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A Call for Improvement

Use basic tools to ramp up call centers

by Harry Coifman

It's a common perception that customer phone support is a resource-draining operation. This results in many call center cost reduction projects but few process improvement initiatives. Basic tools can be used to improve a call center. The scope of this article is an inbound technical support or issue resolution environment. With a few modifications, the method described also can be applied to sales calls.

The first step is to recognize the four phases of a call: greeting, root cause identification, issue resolution and closure. The greeting step includes answering the call, locating the customer's account and authenticating the caller. In the closure stage, customer expectations for off-line processes are set, and the account is documented. The root cause identification and issue resolution steps tend to be rich with improvement opportunities.

Understanding the current state

Currently, many call centers collect volume and time data. This information is rarely collected by call type, however, and manual collection might be required. It is impractical to pursue all call reasons, so use a call-volume and customer-impact weighted matrix to prioritize your efforts.

Customer impact weights are usually rated on a 1 to 10 scale. Make sure rankings are based on customers' opinions, not perceptions. If results need to be presented, a Pareto chart provides an easy-to-understand format. Focus on the highest-ranking call reasons.

The remaining reasons should be covered in subsequent cycles of your continuous improvement (CI) program.

Next, focus on understanding the process for the top issues. A decision tree provides a useful visual. Place the callers' symptoms at the top of the tree, the resolution at the bottom and the decisions required to identify the appropriate resolution in between.

Creating a future state

Having prioritized the call reasons and documented the current process, the future state can be addressed. Convert the decision tree into a process map, and complete a value added analysis. Then, research best practices, and create a standardized resolution for each call type.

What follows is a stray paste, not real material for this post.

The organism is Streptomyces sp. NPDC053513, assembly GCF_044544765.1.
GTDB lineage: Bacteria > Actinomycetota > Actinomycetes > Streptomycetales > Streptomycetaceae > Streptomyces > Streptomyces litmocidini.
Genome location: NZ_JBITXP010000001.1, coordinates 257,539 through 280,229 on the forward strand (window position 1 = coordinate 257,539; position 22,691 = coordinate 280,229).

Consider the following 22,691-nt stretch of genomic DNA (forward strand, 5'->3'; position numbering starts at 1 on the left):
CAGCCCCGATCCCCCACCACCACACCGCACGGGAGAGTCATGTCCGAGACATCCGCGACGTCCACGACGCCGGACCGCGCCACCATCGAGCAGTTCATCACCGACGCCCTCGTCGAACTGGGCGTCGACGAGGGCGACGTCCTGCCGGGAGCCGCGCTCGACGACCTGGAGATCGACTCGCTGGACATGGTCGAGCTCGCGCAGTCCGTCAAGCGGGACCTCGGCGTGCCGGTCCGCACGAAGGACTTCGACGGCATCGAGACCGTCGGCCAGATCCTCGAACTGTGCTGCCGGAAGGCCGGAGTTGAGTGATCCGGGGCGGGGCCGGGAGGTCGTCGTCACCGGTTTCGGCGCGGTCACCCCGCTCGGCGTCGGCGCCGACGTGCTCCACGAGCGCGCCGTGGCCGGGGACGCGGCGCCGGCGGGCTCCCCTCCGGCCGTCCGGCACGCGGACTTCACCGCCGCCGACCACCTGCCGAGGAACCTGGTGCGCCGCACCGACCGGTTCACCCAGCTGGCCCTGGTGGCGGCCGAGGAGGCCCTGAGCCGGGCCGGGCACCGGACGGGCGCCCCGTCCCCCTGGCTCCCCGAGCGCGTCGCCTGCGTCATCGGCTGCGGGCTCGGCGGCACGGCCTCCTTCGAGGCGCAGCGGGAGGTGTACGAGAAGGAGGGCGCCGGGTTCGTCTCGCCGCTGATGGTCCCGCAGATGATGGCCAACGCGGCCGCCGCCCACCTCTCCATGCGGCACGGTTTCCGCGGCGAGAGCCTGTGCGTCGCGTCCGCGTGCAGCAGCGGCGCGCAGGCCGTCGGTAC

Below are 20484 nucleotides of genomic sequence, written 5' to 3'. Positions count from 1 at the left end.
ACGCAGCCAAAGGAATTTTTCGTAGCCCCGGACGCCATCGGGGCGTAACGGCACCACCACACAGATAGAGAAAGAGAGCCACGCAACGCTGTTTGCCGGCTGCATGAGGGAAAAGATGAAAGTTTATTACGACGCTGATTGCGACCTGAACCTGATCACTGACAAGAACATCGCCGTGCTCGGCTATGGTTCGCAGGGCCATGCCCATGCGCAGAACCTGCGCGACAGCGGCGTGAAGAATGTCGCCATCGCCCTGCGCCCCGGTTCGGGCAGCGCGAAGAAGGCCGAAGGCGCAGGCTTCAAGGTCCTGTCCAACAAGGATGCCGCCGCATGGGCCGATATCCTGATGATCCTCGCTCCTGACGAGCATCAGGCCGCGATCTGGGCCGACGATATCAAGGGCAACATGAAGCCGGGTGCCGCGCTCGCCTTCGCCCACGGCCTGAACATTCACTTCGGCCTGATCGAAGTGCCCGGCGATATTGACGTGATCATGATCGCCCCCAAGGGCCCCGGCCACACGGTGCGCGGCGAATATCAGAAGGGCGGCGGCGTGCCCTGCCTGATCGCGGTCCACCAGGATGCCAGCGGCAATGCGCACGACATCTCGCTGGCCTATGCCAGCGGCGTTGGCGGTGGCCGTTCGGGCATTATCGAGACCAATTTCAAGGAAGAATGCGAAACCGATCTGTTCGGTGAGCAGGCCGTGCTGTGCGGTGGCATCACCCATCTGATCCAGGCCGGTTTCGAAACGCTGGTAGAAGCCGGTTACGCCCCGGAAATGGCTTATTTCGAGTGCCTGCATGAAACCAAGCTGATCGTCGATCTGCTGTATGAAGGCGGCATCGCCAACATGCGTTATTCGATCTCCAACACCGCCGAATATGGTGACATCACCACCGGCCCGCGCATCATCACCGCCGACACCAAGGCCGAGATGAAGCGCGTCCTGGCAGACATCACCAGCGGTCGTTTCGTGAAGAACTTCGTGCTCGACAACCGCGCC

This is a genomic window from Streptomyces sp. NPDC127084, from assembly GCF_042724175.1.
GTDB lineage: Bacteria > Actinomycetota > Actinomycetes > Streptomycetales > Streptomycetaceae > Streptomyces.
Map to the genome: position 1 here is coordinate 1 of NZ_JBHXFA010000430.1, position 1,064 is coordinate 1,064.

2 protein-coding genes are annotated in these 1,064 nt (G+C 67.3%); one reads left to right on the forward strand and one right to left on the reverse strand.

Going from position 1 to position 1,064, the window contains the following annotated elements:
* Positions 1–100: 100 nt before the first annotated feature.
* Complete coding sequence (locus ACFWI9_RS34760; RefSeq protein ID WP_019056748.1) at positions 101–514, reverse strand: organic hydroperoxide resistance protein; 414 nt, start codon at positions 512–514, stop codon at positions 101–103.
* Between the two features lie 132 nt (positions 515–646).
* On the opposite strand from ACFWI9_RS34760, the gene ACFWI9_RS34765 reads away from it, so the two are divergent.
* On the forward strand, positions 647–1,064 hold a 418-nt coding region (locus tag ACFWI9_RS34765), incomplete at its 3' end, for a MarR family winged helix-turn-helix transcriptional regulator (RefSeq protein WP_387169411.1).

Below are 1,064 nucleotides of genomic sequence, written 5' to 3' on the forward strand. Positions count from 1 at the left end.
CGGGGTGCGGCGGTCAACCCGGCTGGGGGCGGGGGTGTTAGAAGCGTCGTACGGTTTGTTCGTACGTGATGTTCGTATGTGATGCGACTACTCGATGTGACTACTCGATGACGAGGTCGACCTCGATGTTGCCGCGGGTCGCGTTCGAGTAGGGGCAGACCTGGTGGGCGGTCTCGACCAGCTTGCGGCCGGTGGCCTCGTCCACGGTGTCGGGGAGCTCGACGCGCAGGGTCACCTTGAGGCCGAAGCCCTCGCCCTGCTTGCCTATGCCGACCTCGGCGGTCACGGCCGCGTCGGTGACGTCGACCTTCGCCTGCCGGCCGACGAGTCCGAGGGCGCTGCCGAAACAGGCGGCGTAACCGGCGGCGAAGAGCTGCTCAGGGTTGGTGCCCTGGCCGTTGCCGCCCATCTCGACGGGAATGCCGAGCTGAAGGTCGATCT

Customers don't want to experience problems, but if one does occur, they expect a quick and effective resolution. Ideally, the root cause should be eliminated, but if this is not viable, optimize the call flow by eliminating redundant or nonvalue added work. Avoid transferring the call—surveys have shown this call reduces customer satisfaction by 20%.1

Make sure the agent has the necessary tools, authority and knowledge to resolve the issue. A survey by Mike Desmarais, president of Service Quality Measurement Group Inc., found that issue resolution is the most important factor for the caller.2

When designing the new process, controlled customized solutions can be included. For example, solutions A, B and C can be offered to highly profitable customers and D, E and F to all others.

For example

After data and value added analysis, a service provider found that regardless of the call type, a certain procedure was always required. The company also discovered process inconsistencies—given the same scenario, agents' methods differed, resulting in erroneous conclusions and ineffective resolutions. Also, the company found various instances when a customer would call multiple times to "fish for a good agent."

In response, the company created a desktop tool that assists agents during the decision process. The agent selects the symptom from a drop-down list. Based on this input and other data automatically collected by the system, the desktop tool provides the recommended actions, which the agent can override. This tool reduces call handle time and guarantees consistency.

This process should be incorporated into a CI process. Also, validate that off-line processes meet the expectations set during the call. Otherwise, your efforts will be offset by the subsequent experience. Don't forget that eliminating the root cause is preferable to managing it. If this is not feasible, however, the approach will help build a more effective customer support process.


References

  1. Service Quality Measurement Group Inc., "Contact Center Call Escalation Benchmarking Study," http://sqmgroup.com/escalation.html, March 2007.
  2. Mike Desmarais, "Let Your Call Center Customer Service Representatives be a Judge!" https://brc.manpower.com/BRC/files?name=Let_the_CSR_be_a_Judge_Article_09_27_06.pdf (case sensitive), September 2006.

Harry Coifman is an associate director of operational excellence for MCAP, a mortgage and equipment financing company in Toronto. He earned a bachelor's degree in industrial engineering from Northwestern University and an MBA from McGill University. Coifman is an ASQ member and a certified Six Sigma Black Belt.


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